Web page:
The trade magazine on Efficient Manufacturing
Questions for Editorial Advisory Board comments
A view from abroad:
Changes in Indian Economy is often described as analogous to the movement of the elephant – slow, steady and often aimless!The slow and steady nature of the changes in Indian economy is often seen as a welcome and reliable opportunity, compared to the rapid and volatile changes elsewhere. However the aimless nature of the economic changes in India, often mask the gradual and sustained growth of the middle class in India and their growing consuming power. It is this internal capacity for consumption by the middle class that bodes well for the long term sustained growth of the Indian economy and in turn its manufacturing base.
It is doubtful if the manufacturers who are committed to this domestic consumption alone, can ever compete in the global market. There is a term used such as “best in class for India”, which suggests a lower level of quality, precision, reliability acceptable to the Indian market and its internal customers. “Good is good enough and best in class is for the imported items” mindset has to change, for the Indian manufacturers to compete in the global market place. While the US manufacturing is showing signs of improvement, there is a depleted manufacturing base thanks to relentless outsourcing and off shoring for the past three decades. This has created a void for precsion components, accessories, tooling and machine tools for many critical manufactured goods. While small and medium manufacturers in US will strive hard to regain this void, there could be an unique set of opportunities for Indian manufacturers with world class quality in their veins.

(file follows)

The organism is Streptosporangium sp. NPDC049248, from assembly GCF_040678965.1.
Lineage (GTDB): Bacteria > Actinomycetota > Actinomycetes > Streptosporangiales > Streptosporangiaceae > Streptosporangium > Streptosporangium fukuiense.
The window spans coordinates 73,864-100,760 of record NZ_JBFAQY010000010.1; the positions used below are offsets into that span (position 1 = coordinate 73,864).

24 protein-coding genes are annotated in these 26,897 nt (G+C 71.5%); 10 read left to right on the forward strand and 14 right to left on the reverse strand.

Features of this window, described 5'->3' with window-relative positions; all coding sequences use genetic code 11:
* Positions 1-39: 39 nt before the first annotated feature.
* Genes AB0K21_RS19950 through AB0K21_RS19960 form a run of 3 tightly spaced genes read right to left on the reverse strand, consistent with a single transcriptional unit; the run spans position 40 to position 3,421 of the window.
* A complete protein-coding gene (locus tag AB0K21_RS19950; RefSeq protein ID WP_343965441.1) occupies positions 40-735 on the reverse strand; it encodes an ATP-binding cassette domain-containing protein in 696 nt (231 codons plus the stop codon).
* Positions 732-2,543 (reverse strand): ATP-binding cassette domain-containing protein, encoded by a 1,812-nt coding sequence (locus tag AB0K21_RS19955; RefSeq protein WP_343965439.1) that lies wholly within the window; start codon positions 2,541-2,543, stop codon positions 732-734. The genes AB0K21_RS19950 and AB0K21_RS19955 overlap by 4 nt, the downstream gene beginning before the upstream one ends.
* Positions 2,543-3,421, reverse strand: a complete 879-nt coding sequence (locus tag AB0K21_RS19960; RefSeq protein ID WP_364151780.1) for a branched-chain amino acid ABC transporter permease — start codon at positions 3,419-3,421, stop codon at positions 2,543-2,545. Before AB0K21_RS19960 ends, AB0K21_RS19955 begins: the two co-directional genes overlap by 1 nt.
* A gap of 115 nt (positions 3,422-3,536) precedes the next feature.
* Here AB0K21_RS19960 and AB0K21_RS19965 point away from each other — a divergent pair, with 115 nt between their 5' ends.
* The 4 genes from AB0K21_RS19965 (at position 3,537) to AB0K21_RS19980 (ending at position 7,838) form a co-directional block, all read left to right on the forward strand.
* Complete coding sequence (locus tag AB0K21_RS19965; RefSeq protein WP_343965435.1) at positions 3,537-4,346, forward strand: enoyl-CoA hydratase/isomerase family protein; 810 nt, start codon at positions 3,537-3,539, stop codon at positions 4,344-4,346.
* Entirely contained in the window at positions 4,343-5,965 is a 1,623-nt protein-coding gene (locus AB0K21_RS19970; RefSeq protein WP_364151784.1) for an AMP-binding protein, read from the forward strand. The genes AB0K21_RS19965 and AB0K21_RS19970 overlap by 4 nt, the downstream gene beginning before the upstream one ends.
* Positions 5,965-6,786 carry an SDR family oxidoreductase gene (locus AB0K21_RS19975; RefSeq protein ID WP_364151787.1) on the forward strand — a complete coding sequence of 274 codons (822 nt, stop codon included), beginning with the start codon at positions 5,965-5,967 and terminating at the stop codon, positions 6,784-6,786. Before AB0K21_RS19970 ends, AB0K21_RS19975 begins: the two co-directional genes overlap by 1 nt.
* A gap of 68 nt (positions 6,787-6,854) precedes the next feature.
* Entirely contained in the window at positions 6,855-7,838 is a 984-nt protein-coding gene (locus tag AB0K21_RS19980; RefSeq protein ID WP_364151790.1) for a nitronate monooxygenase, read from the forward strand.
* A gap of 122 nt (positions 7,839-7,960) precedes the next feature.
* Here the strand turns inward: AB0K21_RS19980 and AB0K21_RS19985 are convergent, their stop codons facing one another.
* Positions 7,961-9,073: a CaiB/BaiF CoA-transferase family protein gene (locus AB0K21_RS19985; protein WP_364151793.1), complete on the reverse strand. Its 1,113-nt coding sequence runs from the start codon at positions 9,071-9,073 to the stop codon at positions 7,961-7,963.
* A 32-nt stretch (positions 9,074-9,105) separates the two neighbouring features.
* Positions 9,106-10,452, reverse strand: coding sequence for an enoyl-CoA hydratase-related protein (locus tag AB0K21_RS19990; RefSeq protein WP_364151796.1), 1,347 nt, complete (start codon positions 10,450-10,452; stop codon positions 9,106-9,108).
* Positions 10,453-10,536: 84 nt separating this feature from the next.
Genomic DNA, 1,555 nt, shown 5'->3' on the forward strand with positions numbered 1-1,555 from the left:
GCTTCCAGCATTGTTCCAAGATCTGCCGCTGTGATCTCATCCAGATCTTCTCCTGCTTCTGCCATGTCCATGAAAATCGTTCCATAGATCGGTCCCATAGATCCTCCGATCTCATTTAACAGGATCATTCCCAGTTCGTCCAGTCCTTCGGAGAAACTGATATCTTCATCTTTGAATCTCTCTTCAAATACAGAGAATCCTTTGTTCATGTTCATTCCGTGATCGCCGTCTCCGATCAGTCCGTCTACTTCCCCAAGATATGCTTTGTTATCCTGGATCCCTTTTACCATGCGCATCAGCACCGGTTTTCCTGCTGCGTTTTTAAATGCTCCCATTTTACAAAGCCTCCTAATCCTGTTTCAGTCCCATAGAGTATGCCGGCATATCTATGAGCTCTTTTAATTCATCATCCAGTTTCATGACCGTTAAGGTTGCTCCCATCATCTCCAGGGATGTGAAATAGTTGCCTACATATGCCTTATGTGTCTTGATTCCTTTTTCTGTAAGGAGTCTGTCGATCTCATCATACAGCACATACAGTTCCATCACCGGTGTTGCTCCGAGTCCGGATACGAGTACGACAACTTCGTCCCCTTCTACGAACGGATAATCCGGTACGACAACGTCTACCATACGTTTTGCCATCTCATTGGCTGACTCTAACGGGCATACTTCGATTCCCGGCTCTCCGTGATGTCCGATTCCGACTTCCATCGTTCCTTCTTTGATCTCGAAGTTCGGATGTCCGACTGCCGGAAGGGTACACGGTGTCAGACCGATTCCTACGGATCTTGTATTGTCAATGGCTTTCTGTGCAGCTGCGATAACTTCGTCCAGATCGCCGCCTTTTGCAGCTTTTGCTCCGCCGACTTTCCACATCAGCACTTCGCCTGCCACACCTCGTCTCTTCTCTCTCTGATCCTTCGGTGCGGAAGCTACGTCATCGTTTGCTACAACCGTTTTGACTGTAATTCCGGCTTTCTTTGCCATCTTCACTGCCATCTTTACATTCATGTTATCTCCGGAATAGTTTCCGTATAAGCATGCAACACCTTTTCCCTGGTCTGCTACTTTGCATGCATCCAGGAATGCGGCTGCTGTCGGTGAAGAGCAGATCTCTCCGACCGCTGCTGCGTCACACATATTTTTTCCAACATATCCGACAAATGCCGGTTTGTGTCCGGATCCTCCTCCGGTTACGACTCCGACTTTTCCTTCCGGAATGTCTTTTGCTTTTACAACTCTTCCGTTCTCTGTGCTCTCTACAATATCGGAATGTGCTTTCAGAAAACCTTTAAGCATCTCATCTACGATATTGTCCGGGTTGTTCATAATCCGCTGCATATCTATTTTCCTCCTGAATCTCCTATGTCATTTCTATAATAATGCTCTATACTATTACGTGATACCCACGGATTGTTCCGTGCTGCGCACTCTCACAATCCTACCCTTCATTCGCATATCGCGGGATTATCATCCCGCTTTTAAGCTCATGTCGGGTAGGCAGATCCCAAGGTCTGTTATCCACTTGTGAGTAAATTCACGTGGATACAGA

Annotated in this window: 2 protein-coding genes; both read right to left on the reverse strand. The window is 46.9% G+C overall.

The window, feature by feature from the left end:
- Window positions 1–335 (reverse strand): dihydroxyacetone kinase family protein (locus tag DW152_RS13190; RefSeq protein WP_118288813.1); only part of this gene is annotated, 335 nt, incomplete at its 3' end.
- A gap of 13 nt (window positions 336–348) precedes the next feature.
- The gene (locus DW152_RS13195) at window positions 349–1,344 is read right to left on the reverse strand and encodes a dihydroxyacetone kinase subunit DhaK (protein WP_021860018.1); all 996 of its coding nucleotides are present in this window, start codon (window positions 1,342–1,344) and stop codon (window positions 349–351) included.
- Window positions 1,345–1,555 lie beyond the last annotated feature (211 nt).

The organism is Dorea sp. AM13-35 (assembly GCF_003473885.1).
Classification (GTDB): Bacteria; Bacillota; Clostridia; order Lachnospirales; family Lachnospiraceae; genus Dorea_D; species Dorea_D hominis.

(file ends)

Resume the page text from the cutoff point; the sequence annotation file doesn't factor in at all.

Dr. K. (Subbu) Subramanian
President, STIMS Institute Inc., USA.
(A Knowledge Integration Company).
US manufacturing output has bounced back in February 2013, the latest signal of strength in an economy that is showing clear momentum after a near-stall at the end of last year. Industrial production grew 0.7 percent last month, as per the Federal Reserve. Economists expected industrial output to rise 0.4 percent. However, manufacturing output rose 0.8 percent during the month, snapping back from a decline in January.
Similarly, showing green shoots of recovery, Indian industrial production inched up 2.4 per cent in January mainly due to perk up in manufacturing output and enhanced power generation.The factory output, as measured by the Index of Industrial Production (IIP) had grown by 1 per cent in January 2012.
With these clear signs of recovery in the US & Indian manufacturing output, do you see India’s manufacturing furthering on a positive note in 2013-14?
Please reason your expectations & recommendations in about 200 – 250 words.